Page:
The Pink Dolphin: A Horse, Panther or Elephant of a Different Color?

Posted Jul 27, 2007 by M Dee Dubroff
Just when did pink dolphins first appear upon the scene? Are they different in any other ways from the well-known dull gray dolphin? Read on for some fascinating facts about a rare and endangered species.
Swimming happily in Hong Kong harbor, there are some one hundred Chinese White Dolphins upon whom Mother Nature has bestowed a “dye job.” White dolphins can be found from South Africa to Australia, but they are pink in only two parts of the world. Actually, rather than a separate or sub species of the Chinese White, these pink dolphins are thought to be an anomaly of nature.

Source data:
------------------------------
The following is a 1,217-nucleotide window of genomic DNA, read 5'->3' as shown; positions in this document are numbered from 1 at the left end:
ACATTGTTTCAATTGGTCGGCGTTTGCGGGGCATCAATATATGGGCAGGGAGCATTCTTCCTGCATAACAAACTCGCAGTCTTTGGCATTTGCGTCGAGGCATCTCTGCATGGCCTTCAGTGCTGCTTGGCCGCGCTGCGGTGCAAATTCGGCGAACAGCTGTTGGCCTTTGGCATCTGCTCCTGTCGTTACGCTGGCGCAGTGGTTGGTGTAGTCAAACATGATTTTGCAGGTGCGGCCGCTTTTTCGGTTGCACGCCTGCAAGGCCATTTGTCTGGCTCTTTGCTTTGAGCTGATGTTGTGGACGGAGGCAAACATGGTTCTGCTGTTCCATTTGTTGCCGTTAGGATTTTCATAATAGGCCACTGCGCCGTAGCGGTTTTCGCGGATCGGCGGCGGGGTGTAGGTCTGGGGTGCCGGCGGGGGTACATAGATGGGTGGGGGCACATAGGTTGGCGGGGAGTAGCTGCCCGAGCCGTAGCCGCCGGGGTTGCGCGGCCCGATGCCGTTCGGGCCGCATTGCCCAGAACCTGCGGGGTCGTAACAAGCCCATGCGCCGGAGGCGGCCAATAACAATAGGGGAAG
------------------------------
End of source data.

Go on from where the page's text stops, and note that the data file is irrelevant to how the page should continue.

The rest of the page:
In Hong Kong harbor they are very pink and even more so than their South American cousins. In Brazil, dolphins live in the Amazon River. They are born gray and turn pinker as they age. (Is that better than gray? Don’t ask me!) Unlike their Asian relatives, these dolphins are strictly fresh water creatures and the only dolphins in the world born with a set of molars for chewing food. The lives of these creatures in the estuary of the Pearl River aren’t easy; combating sewage, chemicals and overfishing in order to survive.
Scientists have several theories as to why these dolphins are pink. One contends that the color is the cumulative result of the consumption of crabs and shellfish, which have a red pigment to their muscle tissue. Over time, the pigment builds up in the skin, and the dolphin becomes pinker as it ages. It is also suggested that the reason the Brazilian dolphin has the unusual ability to flush a bright pink when excited has to do with its very high hemoglobin and red blood cell count.
Or perhaps, it’s just a matter of embarrassment.
Isn’t nature remarkable? And pink to boot!
What do YOU think?